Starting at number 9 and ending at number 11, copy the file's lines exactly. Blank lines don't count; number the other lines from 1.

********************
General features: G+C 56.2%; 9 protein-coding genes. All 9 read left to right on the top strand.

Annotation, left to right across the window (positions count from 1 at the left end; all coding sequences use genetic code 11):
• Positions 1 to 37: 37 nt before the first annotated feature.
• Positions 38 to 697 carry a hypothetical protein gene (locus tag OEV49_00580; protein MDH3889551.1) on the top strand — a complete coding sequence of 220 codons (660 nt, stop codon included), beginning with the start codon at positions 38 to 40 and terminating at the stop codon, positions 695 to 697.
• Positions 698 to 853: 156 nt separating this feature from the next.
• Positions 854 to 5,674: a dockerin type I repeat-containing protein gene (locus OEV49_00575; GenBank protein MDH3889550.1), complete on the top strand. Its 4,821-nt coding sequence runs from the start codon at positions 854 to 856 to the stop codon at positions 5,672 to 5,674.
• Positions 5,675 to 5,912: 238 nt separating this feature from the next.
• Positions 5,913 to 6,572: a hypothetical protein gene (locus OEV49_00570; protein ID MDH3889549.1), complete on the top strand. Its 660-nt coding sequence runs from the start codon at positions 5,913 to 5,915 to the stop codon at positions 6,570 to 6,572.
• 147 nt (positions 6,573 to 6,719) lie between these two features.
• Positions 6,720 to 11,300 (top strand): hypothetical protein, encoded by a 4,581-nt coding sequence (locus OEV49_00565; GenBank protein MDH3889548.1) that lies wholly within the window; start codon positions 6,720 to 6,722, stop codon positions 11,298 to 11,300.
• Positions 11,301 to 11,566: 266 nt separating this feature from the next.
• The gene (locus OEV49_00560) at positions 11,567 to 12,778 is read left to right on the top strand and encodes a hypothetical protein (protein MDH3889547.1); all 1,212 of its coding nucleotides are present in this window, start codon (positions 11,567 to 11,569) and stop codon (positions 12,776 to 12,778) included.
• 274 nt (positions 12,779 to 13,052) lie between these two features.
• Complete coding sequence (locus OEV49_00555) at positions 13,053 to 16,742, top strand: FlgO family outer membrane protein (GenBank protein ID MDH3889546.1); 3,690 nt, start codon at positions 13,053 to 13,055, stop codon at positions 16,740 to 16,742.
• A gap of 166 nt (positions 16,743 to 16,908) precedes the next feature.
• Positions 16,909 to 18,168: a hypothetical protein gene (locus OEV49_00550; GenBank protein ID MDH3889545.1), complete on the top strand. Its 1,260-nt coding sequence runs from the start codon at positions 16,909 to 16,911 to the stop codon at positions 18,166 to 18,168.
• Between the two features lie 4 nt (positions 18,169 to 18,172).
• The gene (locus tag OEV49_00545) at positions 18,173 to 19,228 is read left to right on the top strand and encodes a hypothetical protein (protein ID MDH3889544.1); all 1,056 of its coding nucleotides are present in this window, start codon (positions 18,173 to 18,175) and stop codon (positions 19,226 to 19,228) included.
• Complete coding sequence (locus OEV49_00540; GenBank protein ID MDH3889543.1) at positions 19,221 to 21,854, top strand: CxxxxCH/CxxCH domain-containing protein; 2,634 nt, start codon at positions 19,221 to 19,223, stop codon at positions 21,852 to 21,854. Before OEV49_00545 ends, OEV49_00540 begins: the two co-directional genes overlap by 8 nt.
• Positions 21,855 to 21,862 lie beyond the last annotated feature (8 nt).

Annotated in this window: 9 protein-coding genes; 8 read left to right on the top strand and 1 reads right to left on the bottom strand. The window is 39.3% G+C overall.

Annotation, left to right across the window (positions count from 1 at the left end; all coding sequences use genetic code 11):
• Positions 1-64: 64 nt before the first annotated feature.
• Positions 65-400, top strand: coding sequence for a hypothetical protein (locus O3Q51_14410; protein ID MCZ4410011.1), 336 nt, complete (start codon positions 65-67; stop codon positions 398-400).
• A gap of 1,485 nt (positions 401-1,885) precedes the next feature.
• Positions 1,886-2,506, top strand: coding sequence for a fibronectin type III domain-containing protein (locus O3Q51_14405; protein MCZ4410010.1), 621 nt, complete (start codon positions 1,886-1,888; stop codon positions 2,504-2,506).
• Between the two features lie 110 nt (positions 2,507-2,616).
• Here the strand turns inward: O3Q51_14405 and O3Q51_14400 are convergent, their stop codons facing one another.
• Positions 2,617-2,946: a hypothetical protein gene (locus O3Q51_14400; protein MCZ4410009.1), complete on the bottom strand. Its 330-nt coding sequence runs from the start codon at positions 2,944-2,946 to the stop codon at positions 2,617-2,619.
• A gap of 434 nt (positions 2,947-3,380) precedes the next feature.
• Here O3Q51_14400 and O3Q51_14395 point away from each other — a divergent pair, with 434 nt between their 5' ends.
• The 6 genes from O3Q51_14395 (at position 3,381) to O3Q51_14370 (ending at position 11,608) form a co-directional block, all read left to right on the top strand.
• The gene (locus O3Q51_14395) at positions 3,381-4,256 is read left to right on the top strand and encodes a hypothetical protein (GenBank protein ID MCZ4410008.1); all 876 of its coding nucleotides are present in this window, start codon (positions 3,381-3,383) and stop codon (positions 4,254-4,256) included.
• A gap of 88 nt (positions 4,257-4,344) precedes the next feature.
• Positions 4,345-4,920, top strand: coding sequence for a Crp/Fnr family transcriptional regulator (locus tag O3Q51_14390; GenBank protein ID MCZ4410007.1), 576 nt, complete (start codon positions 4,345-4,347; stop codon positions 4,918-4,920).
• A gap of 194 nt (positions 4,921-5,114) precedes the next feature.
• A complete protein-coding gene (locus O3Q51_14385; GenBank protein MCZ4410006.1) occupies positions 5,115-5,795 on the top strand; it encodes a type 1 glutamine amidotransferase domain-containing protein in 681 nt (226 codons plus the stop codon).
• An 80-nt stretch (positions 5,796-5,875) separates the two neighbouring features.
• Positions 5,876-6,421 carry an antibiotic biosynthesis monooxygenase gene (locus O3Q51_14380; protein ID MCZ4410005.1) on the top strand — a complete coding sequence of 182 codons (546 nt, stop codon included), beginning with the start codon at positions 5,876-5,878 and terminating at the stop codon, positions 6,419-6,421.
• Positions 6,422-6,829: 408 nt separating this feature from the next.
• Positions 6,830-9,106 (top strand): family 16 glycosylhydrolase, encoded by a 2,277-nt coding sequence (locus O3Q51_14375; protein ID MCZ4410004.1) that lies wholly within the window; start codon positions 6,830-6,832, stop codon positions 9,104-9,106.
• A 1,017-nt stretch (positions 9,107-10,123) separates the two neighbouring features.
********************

• 147 nt (positions 6,573 to 6,719) lie between these two features.
• Positions 6,720 to 11,300 (top strand): hypothetical protein, encoded by a 4,581-nt coding sequence (locus OEV49_00565; GenBank protein MDH3889548.1) that lies wholly within the window; start codon positions 6,720 to 6,722, stop codon positions 11,298 to 11,300.
• Positions 11,301 to 11,566: 266 nt separating this feature from the next.